With the final of the Women's Euros this Sunday, we've been asking 'what should athletes be thinking about before a match?' Are some thoughts more helpful than others? We’ve looked through the research from the world of sport psychology to find 7 tips to help people achieve the right mindset before a big match.
Positive Imagery – Visualising successful performance has been found to increase confidence. Spending time imagining a positive experience will also help students manage nerves. Pictures are better than words. Picturing yourself doing well has been found to be more effective at enhancing mood and reducing anxiety than telling yourself you will do well.
It is worth noting that there are some potential downsides to daydreaming about your future success, as discussed here, but these relate to behaviour and self-control strategies over a long period of time. Thinking positively for a few minutes before you compete (and once you've put in the hard work) shouldn't affect this and will help boost your mood.
Remember Your Previous Best – Thinking about previous positive experiences will help improve confidence. Athletes should remind themselves of a successful performance to help them feel more confident about an upcoming one. They should think about what helped them do well in the previous match and how they can apply that now.
Remind Yourself Of Your Preparation – How well you have prepared for a task is an important source of confidence. Controllable sources of confidence such as preparation will lead to more enduring confidence levels. Getting athletes to remind themselves of the preparation work they have put in will increase feelings of confidence and control in the build up to performance.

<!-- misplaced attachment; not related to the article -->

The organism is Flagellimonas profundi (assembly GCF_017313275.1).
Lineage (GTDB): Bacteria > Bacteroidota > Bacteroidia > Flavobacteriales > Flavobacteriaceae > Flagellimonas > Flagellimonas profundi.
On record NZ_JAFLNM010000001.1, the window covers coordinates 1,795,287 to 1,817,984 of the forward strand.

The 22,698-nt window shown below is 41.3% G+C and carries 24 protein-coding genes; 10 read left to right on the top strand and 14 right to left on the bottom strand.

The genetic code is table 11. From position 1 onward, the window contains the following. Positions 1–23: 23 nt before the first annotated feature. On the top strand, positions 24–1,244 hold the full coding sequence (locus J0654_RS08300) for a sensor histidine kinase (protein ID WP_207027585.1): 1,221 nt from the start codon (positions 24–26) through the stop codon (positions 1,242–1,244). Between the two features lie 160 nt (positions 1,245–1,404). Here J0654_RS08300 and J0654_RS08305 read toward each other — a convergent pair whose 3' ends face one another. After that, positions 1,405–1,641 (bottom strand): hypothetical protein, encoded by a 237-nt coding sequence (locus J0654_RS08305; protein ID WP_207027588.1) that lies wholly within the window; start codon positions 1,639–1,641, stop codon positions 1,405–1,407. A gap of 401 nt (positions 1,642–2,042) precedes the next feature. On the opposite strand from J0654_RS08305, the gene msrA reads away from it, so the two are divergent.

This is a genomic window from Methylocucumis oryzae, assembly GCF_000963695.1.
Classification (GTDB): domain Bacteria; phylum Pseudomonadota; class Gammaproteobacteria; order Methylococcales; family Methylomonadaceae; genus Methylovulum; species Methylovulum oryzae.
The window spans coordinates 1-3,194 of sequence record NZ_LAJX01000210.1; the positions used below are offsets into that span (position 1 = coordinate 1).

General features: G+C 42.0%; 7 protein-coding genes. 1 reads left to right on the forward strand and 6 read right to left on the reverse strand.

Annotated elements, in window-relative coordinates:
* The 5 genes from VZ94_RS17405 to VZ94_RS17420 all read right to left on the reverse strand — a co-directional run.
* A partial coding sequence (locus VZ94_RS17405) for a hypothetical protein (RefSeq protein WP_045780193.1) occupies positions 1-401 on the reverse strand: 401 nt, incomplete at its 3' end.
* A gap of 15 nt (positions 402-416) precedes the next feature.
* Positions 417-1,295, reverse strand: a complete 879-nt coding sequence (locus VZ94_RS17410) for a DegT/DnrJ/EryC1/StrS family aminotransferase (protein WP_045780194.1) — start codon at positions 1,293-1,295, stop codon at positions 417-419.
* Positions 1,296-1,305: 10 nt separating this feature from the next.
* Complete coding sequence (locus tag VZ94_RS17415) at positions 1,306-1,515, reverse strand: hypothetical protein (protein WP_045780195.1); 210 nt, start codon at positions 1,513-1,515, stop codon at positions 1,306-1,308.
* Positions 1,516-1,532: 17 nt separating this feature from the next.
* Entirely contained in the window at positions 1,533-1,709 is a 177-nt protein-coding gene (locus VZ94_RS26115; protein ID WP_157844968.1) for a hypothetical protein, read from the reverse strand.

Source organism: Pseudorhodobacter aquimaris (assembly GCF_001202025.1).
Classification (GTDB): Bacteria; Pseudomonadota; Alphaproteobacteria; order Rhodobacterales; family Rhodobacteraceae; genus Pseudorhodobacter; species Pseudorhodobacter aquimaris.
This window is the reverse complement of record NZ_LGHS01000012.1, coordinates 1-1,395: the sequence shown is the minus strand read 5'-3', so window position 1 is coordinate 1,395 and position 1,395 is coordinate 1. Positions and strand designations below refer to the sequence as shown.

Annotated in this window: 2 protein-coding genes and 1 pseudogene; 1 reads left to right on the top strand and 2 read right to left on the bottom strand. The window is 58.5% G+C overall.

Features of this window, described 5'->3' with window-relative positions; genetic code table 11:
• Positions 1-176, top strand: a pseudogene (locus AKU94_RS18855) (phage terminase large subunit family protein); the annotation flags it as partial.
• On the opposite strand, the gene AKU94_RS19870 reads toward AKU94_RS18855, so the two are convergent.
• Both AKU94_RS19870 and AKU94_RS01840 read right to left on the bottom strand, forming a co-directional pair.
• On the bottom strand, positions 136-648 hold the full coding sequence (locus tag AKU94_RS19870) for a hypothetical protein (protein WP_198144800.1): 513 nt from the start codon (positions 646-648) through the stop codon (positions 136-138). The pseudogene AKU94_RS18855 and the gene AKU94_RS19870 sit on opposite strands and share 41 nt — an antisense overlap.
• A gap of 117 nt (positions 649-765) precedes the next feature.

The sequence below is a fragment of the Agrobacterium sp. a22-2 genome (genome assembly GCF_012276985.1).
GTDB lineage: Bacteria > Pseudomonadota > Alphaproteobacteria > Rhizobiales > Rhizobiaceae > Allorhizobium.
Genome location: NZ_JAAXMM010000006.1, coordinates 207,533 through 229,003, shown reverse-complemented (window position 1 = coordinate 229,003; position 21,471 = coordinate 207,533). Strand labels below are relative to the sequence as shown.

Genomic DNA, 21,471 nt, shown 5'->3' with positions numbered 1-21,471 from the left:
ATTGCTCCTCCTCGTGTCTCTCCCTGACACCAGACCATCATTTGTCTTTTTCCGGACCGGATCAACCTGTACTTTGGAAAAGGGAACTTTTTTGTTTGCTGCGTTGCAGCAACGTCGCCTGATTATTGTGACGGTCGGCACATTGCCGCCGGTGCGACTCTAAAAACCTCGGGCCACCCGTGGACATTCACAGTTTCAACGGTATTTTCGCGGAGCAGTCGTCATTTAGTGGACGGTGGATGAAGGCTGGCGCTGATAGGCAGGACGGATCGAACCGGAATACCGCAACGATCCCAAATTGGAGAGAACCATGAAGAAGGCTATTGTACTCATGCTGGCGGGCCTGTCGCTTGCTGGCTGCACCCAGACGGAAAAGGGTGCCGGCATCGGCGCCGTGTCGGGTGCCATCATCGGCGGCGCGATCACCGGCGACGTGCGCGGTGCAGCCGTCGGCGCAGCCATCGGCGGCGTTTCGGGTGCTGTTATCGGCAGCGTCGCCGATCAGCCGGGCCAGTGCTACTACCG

Focus On Yourself and Don’t Compare to Others – When athletes compare themselves to others their confidence is dependent on those around them, and is not within their control. This is stressful and increases fear of failure. Alternatively, focusing on themselves and what they can control will increase confidence. Reminding themselves of what they can do will help them to feel more confident in their ability to perform.
How You Have Overcome Setbacks – Research into mental resilience of Olympic champions has shown how overcoming setbacks has helped them deal with future challenges. Encourage athletes to think back to previous setbacks that they have had and what was successful in helping them overcome these.
See the Competition as a Challenge, not a Threat – If something is perceived as a threat, it is more likely to cause stress. Athletes who reframe an event as a challenge, as opposed to a threat, increase their performance. Instead of thinking about the potential negative consequences of losing, they should reframe the exam as an opportunity to succeed. The increase in stress caused by focusing on 'what could go wrong' will also hinder their sleep quality the night before a match.
Get a Good Night's Sleep – Sleep duration and quality have a significant impact on how you feel and subsequently how you perform. It's linked to creativity, mood and concentration. Be sure not to make the 9 common sleep mistakes and you'll feel fresh and ready for tomorrow's competition!